Has anyone studied the question post-patch? I.e. if you are short on cash, and/or the growing season has already started, how many tiles should you plant to get the best return on your money?

For things other than trees, that is. I remember that you should only plant two rows of trees around a house, not three.

posted 09-17-05 23:24 ET (US)     49 / 55  
The patch readme file states that "Farm production has been improved to show a better bonus for irrigation, iron plows, and fertile ground."

I just finished searching the forums and can't find a thread in which agriculture output was analyzed in the post-patch game. I seem to recall it was discussed once, and maybe I just can't find it.

Expand your fun by downloading free custom campaigns for Emperor: Rise of the Middle Kingdom.
Visit Zeus Heaven to expand your knowledge of Zeus and Poseidon.
posted 06-21-20 09:18 ET (US)     50 / 55  
A necro thread. Some forums don't like this, but it seems sensible to add to this one.

Having got to "The Mongols are coming" and wanting to build my farms on the ideal farmland N of the wall. I was disconcerted to find that the single small pond won't take a water pump. Since I suspect that any invasions will come from the N, I didn't want to build my main city there.

So the question was, how much difference does irrigation make? Very few threads on this and this is the latest one. And no memorable rule of thumb, unless I missed it.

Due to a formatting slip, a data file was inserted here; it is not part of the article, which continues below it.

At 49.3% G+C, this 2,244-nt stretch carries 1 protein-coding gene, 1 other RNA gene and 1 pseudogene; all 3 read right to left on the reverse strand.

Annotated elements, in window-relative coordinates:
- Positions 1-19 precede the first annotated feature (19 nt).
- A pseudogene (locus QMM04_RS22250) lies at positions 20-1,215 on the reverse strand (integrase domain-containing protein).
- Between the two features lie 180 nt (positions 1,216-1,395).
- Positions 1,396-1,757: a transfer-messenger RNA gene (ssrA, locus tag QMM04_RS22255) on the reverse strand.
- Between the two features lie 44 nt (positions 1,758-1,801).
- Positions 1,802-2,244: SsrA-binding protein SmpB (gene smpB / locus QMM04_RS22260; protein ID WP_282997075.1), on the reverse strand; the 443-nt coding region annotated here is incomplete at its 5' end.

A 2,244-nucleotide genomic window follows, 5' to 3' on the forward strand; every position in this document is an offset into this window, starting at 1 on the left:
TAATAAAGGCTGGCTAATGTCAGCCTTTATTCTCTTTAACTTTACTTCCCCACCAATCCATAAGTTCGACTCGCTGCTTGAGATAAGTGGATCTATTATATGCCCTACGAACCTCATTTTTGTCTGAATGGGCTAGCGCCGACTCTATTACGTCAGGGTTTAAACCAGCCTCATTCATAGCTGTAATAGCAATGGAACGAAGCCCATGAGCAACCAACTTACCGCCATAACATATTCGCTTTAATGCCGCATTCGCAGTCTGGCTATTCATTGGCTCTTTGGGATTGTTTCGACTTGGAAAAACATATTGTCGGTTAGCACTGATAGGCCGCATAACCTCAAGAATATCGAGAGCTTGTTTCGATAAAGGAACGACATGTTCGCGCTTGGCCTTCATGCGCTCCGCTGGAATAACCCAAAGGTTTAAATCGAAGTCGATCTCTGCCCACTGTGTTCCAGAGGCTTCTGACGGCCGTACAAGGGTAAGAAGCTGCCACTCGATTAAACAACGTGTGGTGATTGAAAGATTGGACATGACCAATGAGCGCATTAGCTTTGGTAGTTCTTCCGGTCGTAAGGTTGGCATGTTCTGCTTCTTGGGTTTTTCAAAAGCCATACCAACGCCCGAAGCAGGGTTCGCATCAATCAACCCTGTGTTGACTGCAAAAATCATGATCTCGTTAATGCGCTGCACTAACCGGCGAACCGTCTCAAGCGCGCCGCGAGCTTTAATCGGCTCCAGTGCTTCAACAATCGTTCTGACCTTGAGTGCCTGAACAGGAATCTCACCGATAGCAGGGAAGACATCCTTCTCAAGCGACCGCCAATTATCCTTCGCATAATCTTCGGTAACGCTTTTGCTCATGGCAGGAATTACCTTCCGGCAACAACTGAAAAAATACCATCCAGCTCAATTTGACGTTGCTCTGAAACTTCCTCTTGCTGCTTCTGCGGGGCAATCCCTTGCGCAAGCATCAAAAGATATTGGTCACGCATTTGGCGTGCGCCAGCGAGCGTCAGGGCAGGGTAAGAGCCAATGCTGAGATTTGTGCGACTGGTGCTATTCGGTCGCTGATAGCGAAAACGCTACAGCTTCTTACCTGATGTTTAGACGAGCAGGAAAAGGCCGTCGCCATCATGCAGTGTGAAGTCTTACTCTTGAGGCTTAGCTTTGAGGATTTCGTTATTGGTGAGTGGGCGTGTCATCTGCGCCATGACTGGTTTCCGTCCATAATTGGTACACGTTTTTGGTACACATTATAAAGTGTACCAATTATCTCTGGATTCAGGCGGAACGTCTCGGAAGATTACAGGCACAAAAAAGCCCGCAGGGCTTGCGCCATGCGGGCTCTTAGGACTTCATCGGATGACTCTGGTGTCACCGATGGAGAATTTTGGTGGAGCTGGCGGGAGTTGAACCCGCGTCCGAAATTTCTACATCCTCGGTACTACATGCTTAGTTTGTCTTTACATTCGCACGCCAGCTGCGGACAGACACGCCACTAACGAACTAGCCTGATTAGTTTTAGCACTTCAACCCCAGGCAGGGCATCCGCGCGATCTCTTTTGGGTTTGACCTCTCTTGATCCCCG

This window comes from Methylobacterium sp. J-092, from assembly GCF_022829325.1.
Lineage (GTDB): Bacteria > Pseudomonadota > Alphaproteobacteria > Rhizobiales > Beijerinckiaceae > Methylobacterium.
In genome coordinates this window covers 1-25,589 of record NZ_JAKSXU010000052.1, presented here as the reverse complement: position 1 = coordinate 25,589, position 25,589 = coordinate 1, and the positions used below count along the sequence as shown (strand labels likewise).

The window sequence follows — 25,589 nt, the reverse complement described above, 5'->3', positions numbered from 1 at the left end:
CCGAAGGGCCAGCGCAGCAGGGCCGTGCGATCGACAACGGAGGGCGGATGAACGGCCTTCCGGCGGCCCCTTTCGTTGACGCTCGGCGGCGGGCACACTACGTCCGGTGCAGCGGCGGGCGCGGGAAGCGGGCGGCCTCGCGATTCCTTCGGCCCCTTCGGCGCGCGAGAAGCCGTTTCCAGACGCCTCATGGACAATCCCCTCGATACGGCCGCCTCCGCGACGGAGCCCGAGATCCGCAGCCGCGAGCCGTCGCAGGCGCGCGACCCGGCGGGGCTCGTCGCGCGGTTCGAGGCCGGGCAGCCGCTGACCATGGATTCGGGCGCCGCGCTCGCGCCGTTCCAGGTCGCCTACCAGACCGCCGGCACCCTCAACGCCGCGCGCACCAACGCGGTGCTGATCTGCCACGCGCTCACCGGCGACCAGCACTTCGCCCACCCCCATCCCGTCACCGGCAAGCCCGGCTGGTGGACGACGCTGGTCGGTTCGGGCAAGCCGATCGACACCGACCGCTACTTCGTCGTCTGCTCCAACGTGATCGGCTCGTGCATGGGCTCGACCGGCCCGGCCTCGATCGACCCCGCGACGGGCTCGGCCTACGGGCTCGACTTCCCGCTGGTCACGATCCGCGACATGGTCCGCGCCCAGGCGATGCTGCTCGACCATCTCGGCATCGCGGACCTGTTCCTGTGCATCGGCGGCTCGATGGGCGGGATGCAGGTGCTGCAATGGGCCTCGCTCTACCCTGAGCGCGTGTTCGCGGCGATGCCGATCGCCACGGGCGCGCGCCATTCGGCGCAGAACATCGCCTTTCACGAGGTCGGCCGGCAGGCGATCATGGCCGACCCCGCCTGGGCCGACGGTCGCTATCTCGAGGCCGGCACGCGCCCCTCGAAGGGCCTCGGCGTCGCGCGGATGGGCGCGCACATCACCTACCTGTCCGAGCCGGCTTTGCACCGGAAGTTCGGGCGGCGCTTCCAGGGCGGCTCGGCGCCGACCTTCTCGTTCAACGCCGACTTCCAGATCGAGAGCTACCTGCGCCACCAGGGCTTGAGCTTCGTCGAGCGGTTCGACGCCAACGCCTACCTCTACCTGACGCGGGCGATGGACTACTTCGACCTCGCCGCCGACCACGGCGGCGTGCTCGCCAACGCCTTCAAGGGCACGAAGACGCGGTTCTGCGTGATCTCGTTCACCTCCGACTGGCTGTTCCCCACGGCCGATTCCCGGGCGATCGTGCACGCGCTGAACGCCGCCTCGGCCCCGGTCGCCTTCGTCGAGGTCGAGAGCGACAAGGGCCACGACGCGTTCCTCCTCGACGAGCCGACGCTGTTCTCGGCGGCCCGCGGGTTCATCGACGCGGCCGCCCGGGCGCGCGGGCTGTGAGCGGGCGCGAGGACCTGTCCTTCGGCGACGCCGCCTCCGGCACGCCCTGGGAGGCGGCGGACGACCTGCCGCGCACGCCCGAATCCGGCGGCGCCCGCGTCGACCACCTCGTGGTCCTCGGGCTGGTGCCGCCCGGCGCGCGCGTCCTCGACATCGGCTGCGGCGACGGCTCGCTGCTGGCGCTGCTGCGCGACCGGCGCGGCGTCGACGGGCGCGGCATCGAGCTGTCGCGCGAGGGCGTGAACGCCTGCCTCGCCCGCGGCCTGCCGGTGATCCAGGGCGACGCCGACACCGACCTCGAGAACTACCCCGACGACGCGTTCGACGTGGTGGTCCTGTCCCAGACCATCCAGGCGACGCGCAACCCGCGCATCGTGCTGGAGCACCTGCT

I would have said it was intuitive that irrigation was a good thing in every circumstance, and I've always done it if I can.

So for the record, I made some quick and dirty tests, to get an approximation. It's not meant to cover every crop and every circumstance. But I did run each test several times, from before the start of the growing season with full employment.

So for single crop rice paddy on ideal farmland (65% fertile) one farm with 38 fields. I got 2400 rice if irrigated and 1700 if not. Increase c 40%

For one farm on mix of Poor/Good/Rich farmland (34-56% fertile) with 23 fields each of Bean Curd/Cabbage/Millet.
I got 3700 total if irrigated and 2200 if not. Increase c 68%.

So it appears (as has been mentioned) that the poorer the cropland the greater the improvement, but if is still worth while on any land.

It might be possible with exhaustive testing that a universal empirical formula could be worked out, but quick and dirty is the way to go ;-)

So my rule of thumb is Irrigation increase c 40% on ideal cropland, c 70% on less good cropland.

If anyone thinks this is wrong please post a correction but hopefuly not 15 years in the future.